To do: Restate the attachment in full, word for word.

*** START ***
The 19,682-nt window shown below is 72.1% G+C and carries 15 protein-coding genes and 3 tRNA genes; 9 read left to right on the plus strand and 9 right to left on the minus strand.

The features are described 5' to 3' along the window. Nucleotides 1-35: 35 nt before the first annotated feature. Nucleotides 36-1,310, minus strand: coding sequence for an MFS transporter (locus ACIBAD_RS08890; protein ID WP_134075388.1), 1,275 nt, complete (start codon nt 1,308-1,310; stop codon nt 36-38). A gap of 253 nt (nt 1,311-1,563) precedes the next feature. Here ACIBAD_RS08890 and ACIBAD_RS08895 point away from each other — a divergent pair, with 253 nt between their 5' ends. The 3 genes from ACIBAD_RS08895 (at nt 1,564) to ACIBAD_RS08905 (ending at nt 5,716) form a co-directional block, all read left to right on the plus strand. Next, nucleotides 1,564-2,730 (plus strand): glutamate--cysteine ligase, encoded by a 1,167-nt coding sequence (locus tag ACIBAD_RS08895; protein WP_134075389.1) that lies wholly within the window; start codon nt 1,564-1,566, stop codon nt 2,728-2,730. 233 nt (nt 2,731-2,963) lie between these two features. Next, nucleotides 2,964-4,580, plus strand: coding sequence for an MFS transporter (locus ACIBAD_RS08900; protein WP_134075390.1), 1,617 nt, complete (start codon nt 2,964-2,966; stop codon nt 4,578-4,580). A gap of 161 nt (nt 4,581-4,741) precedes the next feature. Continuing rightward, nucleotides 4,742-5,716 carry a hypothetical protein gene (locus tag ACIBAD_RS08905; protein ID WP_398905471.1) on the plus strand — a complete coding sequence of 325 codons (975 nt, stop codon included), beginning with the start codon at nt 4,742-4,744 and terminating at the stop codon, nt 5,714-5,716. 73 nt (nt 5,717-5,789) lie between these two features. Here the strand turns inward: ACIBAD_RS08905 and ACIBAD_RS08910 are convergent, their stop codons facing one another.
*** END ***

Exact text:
The 19,682-nt window shown below is 72.1% G+C and carries 15 protein-coding genes and 3 tRNA genes; 9 read left to right on the plus strand and 9 right to left on the minus strand.

The features are described 5' to 3' along the window. Nucleotides 1-35: 35 nt before the first annotated feature. Nucleotides 36-1,310, minus strand: coding sequence for an MFS transporter (locus ACIBAD_RS08890; protein ID WP_134075388.1), 1,275 nt, complete (start codon nt 1,308-1,310; stop codon nt 36-38). A gap of 253 nt (nt 1,311-1,563) precedes the next feature. Here ACIBAD_RS08890 and ACIBAD_RS08895 point away from each other — a divergent pair, with 253 nt between their 5' ends. The 3 genes from ACIBAD_RS08895 (at nt 1,564) to ACIBAD_RS08905 (ending at nt 5,716) form a co-directional block, all read left to right on the plus strand. Next, nucleotides 1,564-2,730 (plus strand): glutamate--cysteine ligase, encoded by a 1,167-nt coding sequence (locus tag ACIBAD_RS08895; protein WP_134075389.1) that lies wholly within the window; start codon nt 1,564-1,566, stop codon nt 2,728-2,730. 233 nt (nt 2,731-2,963) lie between these two features. Next, nucleotides 2,964-4,580, plus strand: coding sequence for an MFS transporter (locus ACIBAD_RS08900; protein WP_134075390.1), 1,617 nt, complete (start codon nt 2,964-2,966; stop codon nt 4,578-4,580). A gap of 161 nt (nt 4,581-4,741) precedes the next feature. Continuing rightward, nucleotides 4,742-5,716 carry a hypothetical protein gene (locus tag ACIBAD_RS08905; protein ID WP_398905471.1) on the plus strand — a complete coding sequence of 325 codons (975 nt, stop codon included), beginning with the start codon at nt 4,742-4,744 and terminating at the stop codon, nt 5,714-5,716. 73 nt (nt 5,717-5,789) lie between these two features. Here the strand turns inward: ACIBAD_RS08905 and ACIBAD_RS08910 are convergent, their stop codons facing one another.